Cat People (1942). 73 minutes. Directed by Jacques Tourneur. Starring Simone Simon (as Irena Dubrovna Reed), Kent Smith (as Oliver Reed), Jane Randolph (as Alice Moore), and Tom Conway (as Dr. Louis Judd). Produced by Val Lewton.
For a B-grade horror movie about a woman who can transform into an animal, Cat People is a surprisingly sensitive and human story. This film achieves much more than we would expect from a typical B picture. In fact, it offers a mixture of subtlety, sophistication, and inventiveness that would be difficult for any movie to achieve. All throughout we hear the mysterious, part-feline protagonist Irena Dubrovna Reed articulate her loneliness, her need for warmth, and her fear that something evil resides within her. As she puzzles over her true nature, we watch her marriage to her newlywed husband Oliver deteriorate and see how its demise fuels her longing and isolation. It would appear that her relationship with Oliver is the only substantial … Read the rest “Cat People (1942)”
Dames (1934). 91 minutes. Directed by Ray Enright. Musical direction by Busby Berkeley. Starring Dick Powell (as Jimmy Higgins), Ruby Keeler (as Barbara Hemingway), Joan Blondell (as Mabel Anderson), ZaSu Pitts (as Matilda Ounce Hemingway), Guy Kibbee (as Horace Peter Hemingway), and Hugh Herbert (as Ezra Ounce). Music and lyrics by Harry Warren and Al Dubin.
Warner Bros. could have called this movie Gold Diggers of 1934 and its title would have made at least as much sense as the one they settled on. Much like the Gold Diggers movies, which I have reviewed previously (here and here), Dames focuses on characters who scheme to get their hands on an impressive sum of money and the way their lives intertwine with characters who are plotting to raise funds to put on a spectacular musical — all played by the usual Busby Berkeley suspects. The first set of schemers is Matilda and Horace Hemingway, who stand to inherit millions … Read the rest “Dames (1934)”
The Lady from Shanghai (1947). 88 minutes. Directed by Orson Welles. Starring Orson Welles (as Michael O’Hara), Rita Hayworth (as Elsa Bannister), Everett Sloane (as Arthur Bannister), and Glenn Anders (as George Grisby).
The Lady from Shanghai is a sophisticated film noir about the difference between reality and illusion, but one could also say that it is a movie about creepy people doing creepy things in creepy places. For the first-time viewer, it may seem most like a film that is struggling to be coherent in spite of its leaving the audience with many unanswered questions, such as: what does the husband know and when? What are we to make of the wife’s mysterious past in Shanghai, her smoldering glances, and her inexplicable moodiness? Did she marry her husband to protect a secret? Is she in danger? With dialogue such as “Everything’s bad. You can’t fight it” and “It’s a bright, guilty world,” we might wonder where the characters’ bleak … Read the rest “The Lady from Shanghai (1947)”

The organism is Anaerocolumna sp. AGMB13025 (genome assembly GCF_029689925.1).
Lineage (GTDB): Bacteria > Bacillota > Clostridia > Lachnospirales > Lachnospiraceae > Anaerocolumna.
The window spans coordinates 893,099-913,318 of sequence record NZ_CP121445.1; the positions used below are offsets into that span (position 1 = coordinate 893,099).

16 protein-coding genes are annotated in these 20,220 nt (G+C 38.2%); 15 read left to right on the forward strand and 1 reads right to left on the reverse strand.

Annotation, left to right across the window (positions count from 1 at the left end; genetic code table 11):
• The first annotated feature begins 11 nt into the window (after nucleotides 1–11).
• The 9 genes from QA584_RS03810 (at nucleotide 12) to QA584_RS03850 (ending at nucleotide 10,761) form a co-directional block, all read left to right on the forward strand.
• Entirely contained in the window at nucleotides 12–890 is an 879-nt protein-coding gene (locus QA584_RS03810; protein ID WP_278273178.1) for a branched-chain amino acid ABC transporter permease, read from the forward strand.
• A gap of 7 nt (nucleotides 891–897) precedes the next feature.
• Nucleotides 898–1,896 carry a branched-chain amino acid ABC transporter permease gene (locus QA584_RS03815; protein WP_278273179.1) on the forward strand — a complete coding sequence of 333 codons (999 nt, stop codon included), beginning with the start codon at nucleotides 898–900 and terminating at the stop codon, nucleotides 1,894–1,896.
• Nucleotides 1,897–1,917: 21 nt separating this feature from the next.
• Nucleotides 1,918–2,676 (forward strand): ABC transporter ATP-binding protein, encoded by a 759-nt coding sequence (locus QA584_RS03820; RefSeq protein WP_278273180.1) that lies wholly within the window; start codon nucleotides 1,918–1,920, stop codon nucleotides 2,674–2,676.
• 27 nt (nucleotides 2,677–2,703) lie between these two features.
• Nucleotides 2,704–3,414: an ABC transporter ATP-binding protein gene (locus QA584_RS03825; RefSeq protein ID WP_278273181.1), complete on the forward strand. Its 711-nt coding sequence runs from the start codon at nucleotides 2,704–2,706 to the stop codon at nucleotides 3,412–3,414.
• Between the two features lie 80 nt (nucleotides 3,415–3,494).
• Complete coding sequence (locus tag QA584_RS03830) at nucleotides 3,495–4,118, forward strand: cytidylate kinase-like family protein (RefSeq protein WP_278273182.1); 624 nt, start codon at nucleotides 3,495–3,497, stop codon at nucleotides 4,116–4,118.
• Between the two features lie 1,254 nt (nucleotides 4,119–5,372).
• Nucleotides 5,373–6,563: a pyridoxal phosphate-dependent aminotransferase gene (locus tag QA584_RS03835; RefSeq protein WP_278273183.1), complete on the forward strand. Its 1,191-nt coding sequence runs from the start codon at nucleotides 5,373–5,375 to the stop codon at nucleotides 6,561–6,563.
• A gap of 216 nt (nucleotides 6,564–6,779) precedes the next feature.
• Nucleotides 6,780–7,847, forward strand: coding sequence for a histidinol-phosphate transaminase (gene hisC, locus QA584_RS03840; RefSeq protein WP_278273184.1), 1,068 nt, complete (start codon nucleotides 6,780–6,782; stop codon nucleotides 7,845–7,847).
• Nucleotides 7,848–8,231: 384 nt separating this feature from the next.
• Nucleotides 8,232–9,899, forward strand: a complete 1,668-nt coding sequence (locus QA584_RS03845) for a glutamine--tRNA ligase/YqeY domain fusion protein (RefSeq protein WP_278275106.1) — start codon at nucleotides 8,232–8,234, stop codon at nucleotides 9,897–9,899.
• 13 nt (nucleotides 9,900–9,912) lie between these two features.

Scarface (1932). 94 minutes. Directed by Howard Hawks. Starring Paul Muni (as Tony Camonte), Osgood Perkins (as Johnny Lovo), George Raft (as Guino Rinaldo), Boris Karloff (as Gaffney), Ann Dvorak (as Cesca Camonte), and Karen Morley (as Poppy). Produced by Howard Hughes.
“Oh, I knew Luciano and Costello, and even Capone, and lesser lights. It was easy to be in movies and not know them, but almost impossible to be in show business—Broadway—without knowing them, unless you never went out at night to a nightclub and never knew anybody in any form of show business. Unless you were the Lunts or Katharine Cornell, it was virtually impossible not to get to know them—they were so anxious for you to. Capone used to take four rows at the opening night for every play in Chicago and come backstage and see everybody. You couldn’t get to a nightclub without Costello sending over a bottle of champagne, or sit in Lindy’s without Luciano … Read the rest “Scarface (1932)”
Richard B. Jewell published The Golden Age of Cinema: Hollywood, 1929-1945 in 2007 because, as he says in the introduction, he was frustrated by the absence of anything like it on the book market. Jewell is the Hugh M. Hefner (yes, that Hugh M. Hefner) Professor of American Film at the University of Southern California and teaches Golden Age cinema there.
The book has many virtues, and its content tends to be helpful and instructive. Of particular note are the chapters on technology and censorship. Both do a marvelous job of making complex processes fairly cogent: the early attempts at color and sound film on the one hand, the intricacies of the Production Code Administration (a.k.a. the Hays Office, Hollywood’s internal and voluntary censorship office) on the other. The details about the Code, in particular, are fascinating; Jewell excerpts a large portion of the Code itself for our perusal—it is astonishing. I also appreciated the chapter on the star system, … Read the rest “Movies from the Trenches: “The Golden Age of Cinema” (Review)”